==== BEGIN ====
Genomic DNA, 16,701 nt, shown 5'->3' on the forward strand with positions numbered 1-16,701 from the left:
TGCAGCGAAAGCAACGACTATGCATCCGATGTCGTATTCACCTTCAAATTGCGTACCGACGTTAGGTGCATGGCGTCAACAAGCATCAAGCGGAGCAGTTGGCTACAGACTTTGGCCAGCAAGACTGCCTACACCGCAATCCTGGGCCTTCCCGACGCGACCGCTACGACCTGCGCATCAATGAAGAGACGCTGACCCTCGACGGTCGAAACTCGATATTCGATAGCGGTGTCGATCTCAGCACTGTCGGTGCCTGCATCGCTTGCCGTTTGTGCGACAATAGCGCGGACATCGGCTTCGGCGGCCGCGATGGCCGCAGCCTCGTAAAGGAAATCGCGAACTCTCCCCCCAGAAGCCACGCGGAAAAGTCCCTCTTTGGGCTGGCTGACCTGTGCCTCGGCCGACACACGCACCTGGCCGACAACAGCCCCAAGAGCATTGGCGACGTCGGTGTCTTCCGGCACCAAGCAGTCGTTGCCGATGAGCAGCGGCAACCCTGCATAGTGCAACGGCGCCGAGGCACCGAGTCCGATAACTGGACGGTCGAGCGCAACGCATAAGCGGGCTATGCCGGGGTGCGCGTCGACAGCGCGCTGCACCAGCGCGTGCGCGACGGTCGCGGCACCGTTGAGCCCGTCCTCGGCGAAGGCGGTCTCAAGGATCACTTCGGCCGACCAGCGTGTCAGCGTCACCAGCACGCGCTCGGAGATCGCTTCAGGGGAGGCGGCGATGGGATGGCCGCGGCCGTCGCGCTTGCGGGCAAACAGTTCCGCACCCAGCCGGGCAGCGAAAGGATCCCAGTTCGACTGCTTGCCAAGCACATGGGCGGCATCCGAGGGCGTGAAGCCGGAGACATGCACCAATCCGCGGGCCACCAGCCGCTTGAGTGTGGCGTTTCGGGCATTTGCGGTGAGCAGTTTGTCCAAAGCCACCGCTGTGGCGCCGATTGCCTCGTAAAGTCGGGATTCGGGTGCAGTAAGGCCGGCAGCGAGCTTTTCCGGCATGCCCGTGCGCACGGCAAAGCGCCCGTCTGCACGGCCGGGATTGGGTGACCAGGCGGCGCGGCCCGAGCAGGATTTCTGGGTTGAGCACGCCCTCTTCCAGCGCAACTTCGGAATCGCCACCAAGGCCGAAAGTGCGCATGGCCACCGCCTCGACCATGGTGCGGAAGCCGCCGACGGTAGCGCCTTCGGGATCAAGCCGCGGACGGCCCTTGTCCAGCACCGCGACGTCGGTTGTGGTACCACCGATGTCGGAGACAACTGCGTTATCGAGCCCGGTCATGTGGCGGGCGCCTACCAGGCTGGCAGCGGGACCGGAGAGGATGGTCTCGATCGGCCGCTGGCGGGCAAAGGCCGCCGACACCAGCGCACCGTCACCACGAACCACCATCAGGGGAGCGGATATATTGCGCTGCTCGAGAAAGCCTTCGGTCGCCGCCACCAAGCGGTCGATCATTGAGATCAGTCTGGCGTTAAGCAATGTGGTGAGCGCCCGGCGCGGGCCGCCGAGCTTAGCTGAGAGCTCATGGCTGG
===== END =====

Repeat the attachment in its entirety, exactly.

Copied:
Genomic DNA, 16,701 nt, shown 5'->3' on the forward strand with positions numbered 1-16,701 from the left:
TGCAGCGAAAGCAACGACTATGCATCCGATGTCGTATTCACCTTCAAATTGCGTACCGACGTTAGGTGCATGGCGTCAACAAGCATCAAGCGGAGCAGTTGGCTACAGACTTTGGCCAGCAAGACTGCCTACACCGCAATCCTGGGCCTTCCCGACGCGACCGCTACGACCTGCGCATCAATGAAGAGACGCTGACCCTCGACGGTCGAAACTCGATATTCGATAGCGGTGTCGATCTCAGCACTGTCGGTGCCTGCATCGCTTGCCGTTTGTGCGACAATAGCGCGGACATCGGCTTCGGCGGCCGCGATGGCCGCAGCCTCGTAAAGGAAATCGCGAACTCTCCCCCCAGAAGCCACGCGGAAAAGTCCCTCTTTGGGCTGGCTGACCTGTGCCTCGGCCGACACACGCACCTGGCCGACAACAGCCCCAAGAGCATTGGCGACGTCGGTGTCTTCCGGCACCAAGCAGTCGTTGCCGATGAGCAGCGGCAACCCTGCATAGTGCAACGGCGCCGAGGCACCGAGTCCGATAACTGGACGGTCGAGCGCAACGCATAAGCGGGCTATGCCGGGGTGCGCGTCGACAGCGCGCTGCACCAGCGCGTGCGCGACGGTCGCGGCACCGTTGAGCCCGTCCTCGGCGAAGGCGGTCTCAAGGATCACTTCGGCCGACCAGCGTGTCAGCGTCACCAGCACGCGCTCGGAGATCGCTTCAGGGGAGGCGGCGATGGGATGGCCGCGGCCGTCGCGCTTGCGGGCAAACAGTTCCGCACCCAGCCGGGCAGCGAAAGGATCCCAGTTCGACTGCTTGCCAAGCACATGGGCGGCATCCGAGGGCGTGAAGCCGGAGACATGCACCAATCCGCGGGCCACCAGCCGCTTGAGTGTGGCGTTTCGGGCATTTGCGGTGAGCAGTTTGTCCAAAGCCACCGCTGTGGCGCCGATTGCCTCGTAAAGTCGGGATTCGGGTGCAGTAAGGCCGGCAGCGAGCTTTTCCGGCATGCCCGTGCGCACGGCAAAGCGCCCGTCTGCACGGCCGGGATTGGGTGACCAGGCGGCGCGGCCCGAGCAGGATTTCTGGGTTGAGCACGCCCTCTTCCAGCGCAACTTCGGAATCGCCACCAAGGCCGAAAGTGCGCATGGCCACCGCCTCGACCATGGTGCGGAAGCCGCCGACGGTAGCGCCTTCGGGATCAAGCCGCGGACGGCCCTTGTCCAGCACCGCGACGTCGGTTGTGGTACCACCGATGTCGGAGACAACTGCGTTATCGAGCCCGGTCATGTGGCGGGCGCCTACCAGGCTGGCAGCGGGACCGGAGAGGATGGTCTCGATCGGCCGCTGGCGGGCAAAGGCCGCCGACACCAGCGCACCGTCACCACGAACCACCATCAGGGGAGCGGATATATTGCGCTGCTCGAGAAAGCCTTCGGTCGCCGCCACCAAGCGGTCGATCATTGAGATCAGTCTGGCGTTAAGCAATGTGGTGAGCGCCCGGCGCGGGCCGCCGAGCTTAGCTGAGAGCTCATGGCTGG